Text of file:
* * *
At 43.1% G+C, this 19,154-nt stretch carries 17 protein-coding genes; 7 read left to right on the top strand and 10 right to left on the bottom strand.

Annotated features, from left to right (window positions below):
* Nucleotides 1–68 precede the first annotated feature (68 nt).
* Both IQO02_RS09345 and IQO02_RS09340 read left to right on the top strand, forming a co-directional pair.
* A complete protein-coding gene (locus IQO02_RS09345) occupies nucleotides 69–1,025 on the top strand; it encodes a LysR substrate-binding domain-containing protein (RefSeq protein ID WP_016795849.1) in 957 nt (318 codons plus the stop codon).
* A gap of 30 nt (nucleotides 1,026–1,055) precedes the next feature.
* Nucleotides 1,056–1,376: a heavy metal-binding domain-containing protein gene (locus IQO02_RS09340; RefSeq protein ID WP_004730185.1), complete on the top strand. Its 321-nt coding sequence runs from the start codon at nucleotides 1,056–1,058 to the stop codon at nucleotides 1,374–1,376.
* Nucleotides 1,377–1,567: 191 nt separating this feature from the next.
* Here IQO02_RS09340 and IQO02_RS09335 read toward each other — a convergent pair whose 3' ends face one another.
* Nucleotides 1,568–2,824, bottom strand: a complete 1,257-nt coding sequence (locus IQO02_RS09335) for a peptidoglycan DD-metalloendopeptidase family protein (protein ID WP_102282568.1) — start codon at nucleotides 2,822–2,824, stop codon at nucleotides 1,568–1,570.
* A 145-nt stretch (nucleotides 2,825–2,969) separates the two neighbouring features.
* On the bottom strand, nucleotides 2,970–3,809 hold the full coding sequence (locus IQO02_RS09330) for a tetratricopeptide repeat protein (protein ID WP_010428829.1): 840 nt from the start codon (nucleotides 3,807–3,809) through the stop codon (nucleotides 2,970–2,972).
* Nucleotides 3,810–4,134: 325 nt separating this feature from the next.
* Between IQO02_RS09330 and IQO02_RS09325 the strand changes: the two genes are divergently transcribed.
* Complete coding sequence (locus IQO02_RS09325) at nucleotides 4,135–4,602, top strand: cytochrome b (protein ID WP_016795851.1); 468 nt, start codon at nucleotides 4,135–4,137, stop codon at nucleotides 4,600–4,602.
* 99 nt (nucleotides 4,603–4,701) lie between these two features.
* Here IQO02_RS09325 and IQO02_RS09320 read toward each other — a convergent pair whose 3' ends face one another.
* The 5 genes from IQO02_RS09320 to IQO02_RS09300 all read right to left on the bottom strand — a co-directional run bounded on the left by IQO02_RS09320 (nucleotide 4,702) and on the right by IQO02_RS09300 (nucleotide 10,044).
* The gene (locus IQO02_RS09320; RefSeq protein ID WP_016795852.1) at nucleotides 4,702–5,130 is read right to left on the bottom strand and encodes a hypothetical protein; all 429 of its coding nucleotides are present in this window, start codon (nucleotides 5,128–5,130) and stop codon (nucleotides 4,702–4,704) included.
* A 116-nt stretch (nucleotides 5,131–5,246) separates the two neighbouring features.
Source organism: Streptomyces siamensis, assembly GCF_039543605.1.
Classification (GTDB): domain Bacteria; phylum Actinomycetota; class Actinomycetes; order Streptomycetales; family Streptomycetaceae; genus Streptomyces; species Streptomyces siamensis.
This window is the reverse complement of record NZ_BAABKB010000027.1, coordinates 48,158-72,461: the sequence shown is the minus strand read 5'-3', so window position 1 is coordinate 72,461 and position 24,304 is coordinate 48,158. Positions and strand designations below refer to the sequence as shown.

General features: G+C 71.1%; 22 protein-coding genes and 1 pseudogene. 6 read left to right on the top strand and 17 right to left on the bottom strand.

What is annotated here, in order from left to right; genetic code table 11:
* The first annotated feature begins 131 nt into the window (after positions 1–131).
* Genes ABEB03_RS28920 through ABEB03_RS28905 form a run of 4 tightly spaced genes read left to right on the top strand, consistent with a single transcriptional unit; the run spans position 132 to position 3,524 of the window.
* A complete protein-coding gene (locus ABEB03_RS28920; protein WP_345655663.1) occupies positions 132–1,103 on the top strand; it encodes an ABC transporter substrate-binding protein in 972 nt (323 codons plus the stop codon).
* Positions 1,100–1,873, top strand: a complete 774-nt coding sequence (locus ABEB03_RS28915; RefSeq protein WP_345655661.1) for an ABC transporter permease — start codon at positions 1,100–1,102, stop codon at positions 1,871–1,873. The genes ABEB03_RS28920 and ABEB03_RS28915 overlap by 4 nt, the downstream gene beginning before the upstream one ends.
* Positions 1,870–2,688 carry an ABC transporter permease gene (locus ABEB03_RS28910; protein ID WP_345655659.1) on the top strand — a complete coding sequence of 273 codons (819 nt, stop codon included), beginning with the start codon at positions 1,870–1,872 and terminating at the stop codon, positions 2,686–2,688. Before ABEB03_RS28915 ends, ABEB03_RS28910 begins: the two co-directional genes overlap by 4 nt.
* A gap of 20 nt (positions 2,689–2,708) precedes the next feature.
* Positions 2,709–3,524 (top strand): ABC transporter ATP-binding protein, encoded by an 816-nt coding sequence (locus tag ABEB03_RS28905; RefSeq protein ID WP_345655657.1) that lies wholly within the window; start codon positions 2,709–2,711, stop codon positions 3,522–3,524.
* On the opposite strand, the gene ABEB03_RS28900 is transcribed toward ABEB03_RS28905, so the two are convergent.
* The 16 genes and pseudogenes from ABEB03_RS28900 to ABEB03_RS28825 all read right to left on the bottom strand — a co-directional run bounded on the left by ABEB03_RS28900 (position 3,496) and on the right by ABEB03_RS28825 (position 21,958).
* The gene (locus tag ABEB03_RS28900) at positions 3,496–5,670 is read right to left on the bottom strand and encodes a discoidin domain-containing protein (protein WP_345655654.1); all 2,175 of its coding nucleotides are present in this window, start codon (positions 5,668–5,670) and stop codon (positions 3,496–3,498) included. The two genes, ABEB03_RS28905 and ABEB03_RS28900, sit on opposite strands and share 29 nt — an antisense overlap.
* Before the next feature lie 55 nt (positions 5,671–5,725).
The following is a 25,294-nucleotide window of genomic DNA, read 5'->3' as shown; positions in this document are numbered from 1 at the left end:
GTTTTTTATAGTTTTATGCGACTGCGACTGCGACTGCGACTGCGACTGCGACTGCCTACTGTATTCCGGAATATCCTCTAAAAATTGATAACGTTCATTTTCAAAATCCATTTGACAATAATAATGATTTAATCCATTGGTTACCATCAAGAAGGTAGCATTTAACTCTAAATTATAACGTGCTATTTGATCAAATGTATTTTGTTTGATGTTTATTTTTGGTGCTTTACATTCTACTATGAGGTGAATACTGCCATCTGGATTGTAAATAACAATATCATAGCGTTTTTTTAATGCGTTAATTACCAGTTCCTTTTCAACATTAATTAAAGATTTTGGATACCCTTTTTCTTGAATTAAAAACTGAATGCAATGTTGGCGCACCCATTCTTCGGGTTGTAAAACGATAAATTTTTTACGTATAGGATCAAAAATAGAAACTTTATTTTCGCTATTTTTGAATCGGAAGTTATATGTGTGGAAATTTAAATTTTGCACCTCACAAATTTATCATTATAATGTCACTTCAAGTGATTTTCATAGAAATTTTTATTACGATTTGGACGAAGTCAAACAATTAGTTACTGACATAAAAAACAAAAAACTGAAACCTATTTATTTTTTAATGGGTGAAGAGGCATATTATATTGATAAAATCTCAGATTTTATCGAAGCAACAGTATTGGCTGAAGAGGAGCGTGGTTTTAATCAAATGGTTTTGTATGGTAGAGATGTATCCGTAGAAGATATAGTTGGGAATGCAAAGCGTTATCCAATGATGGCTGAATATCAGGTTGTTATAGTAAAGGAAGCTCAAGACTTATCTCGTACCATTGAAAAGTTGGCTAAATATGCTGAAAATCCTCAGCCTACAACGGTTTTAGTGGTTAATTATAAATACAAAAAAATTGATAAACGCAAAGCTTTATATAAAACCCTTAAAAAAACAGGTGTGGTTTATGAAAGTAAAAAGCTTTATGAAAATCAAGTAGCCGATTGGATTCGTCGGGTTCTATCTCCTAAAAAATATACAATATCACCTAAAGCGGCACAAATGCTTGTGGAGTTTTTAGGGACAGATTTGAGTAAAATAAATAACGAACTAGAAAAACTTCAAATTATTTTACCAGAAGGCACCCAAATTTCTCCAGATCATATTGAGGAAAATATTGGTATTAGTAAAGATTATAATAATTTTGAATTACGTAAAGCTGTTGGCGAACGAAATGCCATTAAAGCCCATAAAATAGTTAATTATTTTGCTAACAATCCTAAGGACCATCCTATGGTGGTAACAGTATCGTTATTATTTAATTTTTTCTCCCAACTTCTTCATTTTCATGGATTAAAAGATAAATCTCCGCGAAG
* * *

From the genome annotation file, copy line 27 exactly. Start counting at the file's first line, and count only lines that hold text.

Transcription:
* Genes ABEB03_RS28920 through ABEB03_RS28905 form a run of 4 tightly spaced genes read left to right on the top strand, consistent with a single transcriptional unit; the run spans position 132 to position 3,524 of the window.